How did I become a UK councillor candidate in three weeks?

March 24, 2023 9:09 AM
By Yue He Parkinson in FT Chinese
Originally published by Chinese Liberal Democrats

[The following is an English translation of an article in Chinese FT by the author.]

Yue He Parkinson LibDem Candidate for Portishead, North SomersetThe UK local councillor elections in England are scheduled for May 4. For me, who has been writing about British politics and diplomacy, this had been off my radar. But recently I started to catch up on my homework about the local community, and it took me less than three weeks to join the Liberal Democrats, the third largest party in England, and become the party's councillor candidate for Portishead South.

Chinese political participation has always been a challenge, especially for first-generation immigrants, because in addition to being fluent in English, you need to know about political parties and have a passion for politics. Enthusiasm for politics is a resource most mainland Chinese immigrants lack, as most have not been educated about political elections while in mainland China, and have even had their curiosity and interest in politics erased.

But there was a golden period of political participation for the first generation of mainland Chinese migrants in the UK, roughly between 2013 and 2019. The reasons for this were twofold.

Firstly, there was the BC Project, a Chinese participation in British politics movement, led by Ms Christine Lee, a first-generation immigrant from Hong Kong, and a lawyer. This was partly initiated by the Electoral Commission as they found that only one third from our community were on the electoral register, circa 2005. It was only in 2015 when I started to get involved in British politics. I had already started writing for the BBC Chinese website when the then editor-in-chief, Raymond Li, realised my passion for politics and commissioned me to cover Chinese immigrants in politics in the UK. This gave me the opportunity to understand the basic broad picture of Chinese participation in politics in the UK.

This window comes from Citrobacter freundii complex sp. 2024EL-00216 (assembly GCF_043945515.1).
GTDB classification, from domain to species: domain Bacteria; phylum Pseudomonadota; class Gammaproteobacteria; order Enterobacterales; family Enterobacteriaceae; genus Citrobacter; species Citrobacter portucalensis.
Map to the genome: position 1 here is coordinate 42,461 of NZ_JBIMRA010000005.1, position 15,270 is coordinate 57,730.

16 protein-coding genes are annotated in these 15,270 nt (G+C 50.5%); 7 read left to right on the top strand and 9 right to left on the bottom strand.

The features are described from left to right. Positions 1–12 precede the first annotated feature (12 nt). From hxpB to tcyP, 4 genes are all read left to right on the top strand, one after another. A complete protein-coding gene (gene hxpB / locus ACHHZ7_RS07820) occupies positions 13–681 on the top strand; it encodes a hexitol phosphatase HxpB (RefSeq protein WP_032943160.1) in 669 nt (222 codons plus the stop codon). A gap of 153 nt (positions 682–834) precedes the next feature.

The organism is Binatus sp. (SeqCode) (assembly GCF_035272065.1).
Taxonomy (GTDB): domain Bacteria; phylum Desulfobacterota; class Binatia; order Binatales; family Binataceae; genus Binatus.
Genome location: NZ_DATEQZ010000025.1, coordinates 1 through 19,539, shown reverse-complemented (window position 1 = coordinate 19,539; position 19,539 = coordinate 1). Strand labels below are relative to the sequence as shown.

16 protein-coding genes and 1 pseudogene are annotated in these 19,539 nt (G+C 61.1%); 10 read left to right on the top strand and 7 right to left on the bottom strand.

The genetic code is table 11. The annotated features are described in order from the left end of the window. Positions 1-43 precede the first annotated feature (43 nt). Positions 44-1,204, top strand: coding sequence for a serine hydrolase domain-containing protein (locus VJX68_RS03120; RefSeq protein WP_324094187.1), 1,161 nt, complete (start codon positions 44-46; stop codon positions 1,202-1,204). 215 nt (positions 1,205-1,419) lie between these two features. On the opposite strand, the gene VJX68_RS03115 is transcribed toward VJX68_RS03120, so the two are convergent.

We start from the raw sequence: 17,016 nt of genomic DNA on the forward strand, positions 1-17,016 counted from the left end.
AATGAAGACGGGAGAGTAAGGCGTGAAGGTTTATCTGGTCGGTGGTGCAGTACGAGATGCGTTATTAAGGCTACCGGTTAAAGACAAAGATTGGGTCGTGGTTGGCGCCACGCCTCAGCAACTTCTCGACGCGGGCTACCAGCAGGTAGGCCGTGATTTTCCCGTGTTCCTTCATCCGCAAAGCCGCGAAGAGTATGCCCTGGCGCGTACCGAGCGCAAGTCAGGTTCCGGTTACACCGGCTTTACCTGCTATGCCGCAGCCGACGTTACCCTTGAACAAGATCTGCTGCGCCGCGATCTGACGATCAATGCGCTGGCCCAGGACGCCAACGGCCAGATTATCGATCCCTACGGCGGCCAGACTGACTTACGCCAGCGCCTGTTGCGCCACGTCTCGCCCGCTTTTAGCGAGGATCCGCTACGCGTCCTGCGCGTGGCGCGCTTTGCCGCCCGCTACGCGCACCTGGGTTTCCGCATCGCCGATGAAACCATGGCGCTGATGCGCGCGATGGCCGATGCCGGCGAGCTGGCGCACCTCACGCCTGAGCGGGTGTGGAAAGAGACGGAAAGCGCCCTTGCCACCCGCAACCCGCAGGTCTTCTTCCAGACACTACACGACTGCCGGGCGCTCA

Secondly, the then Conservative government had established golden diplomatic relations with China and, out of political necessity, chose two first-generation immigrants from the mainland to stand for Parliament in the 2015 general elections in a historic move that surprised all of us mainland immigrants at the time - didn't you need to be eloquent to stand for election? How could anyone with poor English and incomplete political knowledge stand for election to the British Parliament? The year 2015 was a golden year for Chinese in politics, as the two major parties held their respective Chinese New Year receptions and invited various Chinese media reporters to attend. I still remember the Conservative Party's Chinese New Year reception, where the then Culture Secretary Sajid Javid and the then Chinese Ambassador to the UK Liu Xiaoming appeared at the same time (something that is now largely unlikely to happen again).